Electrical engineering apprenticeships and vacancies | EEF | EEF

How to become an electrical engineer

“It’s a tough world out there. But well-trained, expert engineering are more in demand today than they’ve ever been.  The best enjoy great rewards including top pay and global travel. They all have one thing in common – at some point they had to start learning their trade as an apprentice.”

Working in the engineering and manufacturing sector is a highly rewarding career there is a huge variety of job roles that you can look at once you have completed your apprenticeship and there are clear progression routes. An apprenticeship in an engineering discipline can take you anywhere.

Read about a day in the life of an electrical design apprentice working in the engineering and manufacturing sector.

Dean Jackson

Job title: Apprentice electrical engineer

Company: Ishida Europe


Over my apprenticeship I hope to complete a wide range of qualifications, of which they include BTEC level 3 extended diploma, NVQ level 3, HNC and HND.

Last year I spent four days in the EEF training centre to attain my NVQ qualifications and one day in company to learn the trade of the company I work. Now in my second year I spend four days at my company, working with the DACS Electrical and Software team training to be an electrical designer. I also attend the EEF once a week to attain my BTEC level 3 qualifications.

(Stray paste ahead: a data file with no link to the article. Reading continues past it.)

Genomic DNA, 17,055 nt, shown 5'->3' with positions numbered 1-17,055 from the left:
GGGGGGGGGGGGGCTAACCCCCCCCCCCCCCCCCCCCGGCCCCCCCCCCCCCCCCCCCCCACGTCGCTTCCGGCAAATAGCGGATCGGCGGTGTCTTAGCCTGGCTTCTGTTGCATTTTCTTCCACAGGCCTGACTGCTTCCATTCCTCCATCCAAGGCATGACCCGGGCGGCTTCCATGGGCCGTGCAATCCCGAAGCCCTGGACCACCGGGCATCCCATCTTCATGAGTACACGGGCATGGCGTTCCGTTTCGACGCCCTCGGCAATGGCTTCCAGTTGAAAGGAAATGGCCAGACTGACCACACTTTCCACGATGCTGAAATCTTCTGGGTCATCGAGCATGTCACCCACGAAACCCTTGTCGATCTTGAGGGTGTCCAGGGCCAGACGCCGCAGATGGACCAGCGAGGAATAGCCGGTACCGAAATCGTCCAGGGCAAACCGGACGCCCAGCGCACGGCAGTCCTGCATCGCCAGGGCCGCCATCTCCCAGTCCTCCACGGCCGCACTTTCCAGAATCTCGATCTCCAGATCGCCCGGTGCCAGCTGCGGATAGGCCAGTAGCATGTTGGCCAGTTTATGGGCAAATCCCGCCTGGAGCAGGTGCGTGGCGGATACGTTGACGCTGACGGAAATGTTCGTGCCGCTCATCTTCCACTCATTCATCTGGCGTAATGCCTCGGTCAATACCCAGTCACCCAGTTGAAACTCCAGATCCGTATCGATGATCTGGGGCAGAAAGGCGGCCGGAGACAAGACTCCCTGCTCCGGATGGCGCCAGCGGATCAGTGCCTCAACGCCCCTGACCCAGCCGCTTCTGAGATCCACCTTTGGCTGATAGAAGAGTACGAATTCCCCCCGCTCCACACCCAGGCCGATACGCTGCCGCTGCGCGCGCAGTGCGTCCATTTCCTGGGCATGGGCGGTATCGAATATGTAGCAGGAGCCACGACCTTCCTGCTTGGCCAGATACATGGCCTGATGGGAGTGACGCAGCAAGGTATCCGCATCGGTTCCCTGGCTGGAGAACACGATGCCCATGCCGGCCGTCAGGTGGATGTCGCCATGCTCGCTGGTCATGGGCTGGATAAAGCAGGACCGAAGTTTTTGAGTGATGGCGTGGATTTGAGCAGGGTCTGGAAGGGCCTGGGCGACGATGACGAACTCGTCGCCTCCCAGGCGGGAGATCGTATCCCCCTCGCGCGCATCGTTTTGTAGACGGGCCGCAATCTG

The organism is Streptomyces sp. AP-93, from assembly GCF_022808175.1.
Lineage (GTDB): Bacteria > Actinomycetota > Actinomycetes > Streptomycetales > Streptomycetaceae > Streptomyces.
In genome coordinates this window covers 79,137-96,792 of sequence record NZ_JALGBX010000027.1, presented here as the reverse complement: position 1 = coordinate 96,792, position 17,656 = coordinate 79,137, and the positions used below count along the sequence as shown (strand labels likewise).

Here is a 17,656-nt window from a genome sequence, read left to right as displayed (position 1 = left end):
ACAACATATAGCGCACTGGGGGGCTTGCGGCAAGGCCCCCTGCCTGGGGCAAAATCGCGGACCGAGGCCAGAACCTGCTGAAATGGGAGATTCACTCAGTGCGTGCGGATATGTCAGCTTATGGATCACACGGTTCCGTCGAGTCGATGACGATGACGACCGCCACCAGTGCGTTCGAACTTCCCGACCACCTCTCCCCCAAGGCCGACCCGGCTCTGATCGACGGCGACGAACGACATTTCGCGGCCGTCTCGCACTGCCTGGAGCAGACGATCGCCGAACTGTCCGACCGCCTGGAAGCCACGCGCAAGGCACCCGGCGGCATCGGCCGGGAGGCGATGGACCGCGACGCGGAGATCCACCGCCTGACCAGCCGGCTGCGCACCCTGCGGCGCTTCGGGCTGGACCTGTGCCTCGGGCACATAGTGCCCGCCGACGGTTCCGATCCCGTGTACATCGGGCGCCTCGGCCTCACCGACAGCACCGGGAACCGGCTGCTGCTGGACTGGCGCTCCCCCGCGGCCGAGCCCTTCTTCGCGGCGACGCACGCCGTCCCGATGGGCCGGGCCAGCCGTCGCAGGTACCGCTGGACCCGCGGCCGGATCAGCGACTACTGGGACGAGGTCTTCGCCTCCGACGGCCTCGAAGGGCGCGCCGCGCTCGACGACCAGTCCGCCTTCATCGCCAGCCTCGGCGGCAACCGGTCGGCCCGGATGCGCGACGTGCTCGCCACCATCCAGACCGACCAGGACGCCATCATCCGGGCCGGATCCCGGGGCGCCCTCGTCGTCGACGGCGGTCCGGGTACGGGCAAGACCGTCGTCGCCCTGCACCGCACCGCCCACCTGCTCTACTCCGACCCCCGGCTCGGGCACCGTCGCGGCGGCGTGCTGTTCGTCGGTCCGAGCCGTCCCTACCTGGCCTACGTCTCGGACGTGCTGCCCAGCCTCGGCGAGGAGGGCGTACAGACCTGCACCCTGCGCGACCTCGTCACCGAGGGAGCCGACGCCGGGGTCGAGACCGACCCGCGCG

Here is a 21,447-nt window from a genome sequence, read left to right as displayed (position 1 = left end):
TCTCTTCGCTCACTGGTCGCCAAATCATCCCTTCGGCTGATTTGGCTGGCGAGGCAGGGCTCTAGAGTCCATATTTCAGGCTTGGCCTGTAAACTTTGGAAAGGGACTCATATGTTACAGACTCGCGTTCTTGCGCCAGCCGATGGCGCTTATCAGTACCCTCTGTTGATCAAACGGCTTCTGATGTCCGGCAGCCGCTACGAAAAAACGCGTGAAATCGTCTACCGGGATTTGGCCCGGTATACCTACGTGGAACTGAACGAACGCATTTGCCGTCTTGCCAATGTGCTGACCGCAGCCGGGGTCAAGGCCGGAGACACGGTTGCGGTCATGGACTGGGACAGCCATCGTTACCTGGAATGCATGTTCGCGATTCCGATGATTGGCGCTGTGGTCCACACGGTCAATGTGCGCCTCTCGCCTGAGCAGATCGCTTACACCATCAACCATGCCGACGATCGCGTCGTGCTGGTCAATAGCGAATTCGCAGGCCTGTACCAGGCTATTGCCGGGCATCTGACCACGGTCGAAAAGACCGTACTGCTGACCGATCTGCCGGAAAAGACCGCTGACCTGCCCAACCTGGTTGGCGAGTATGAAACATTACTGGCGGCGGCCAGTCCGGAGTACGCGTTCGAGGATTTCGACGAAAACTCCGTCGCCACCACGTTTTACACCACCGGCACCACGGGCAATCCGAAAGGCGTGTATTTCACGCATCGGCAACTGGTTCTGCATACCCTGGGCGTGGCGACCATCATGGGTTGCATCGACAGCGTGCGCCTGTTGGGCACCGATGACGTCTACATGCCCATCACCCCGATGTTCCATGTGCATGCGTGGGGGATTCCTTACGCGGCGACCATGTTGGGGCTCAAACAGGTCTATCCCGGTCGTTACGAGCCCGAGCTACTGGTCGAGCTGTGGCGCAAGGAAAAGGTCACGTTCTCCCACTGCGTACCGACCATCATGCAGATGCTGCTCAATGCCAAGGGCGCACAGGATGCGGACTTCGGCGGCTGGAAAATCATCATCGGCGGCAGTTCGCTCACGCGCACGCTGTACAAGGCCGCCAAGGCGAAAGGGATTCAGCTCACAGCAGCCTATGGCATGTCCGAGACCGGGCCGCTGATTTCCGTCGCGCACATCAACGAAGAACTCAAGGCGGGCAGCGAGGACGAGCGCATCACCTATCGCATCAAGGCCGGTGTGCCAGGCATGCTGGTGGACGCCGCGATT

The top three things about being an apprentice are:

  1. You develop technical and practical knowledge of engineering
  2. It’s a great foundation for the rest of your career
  3. You get to work with all kinds of people both at work and in the training centre

The best piece of advice that I could give someone looking to being an engineering apprenticeship would be, to evaluate your options in terms of industry and the job role you are looking for. This way you will make the best decision by yourself and have a goal to achieve for your future career. As well as this, when choosing the apprenticeship for you, find out about the prospects of the job you are taking and make sure that it matches your goals.


To see what routes into engineering you could take, see our decision path.

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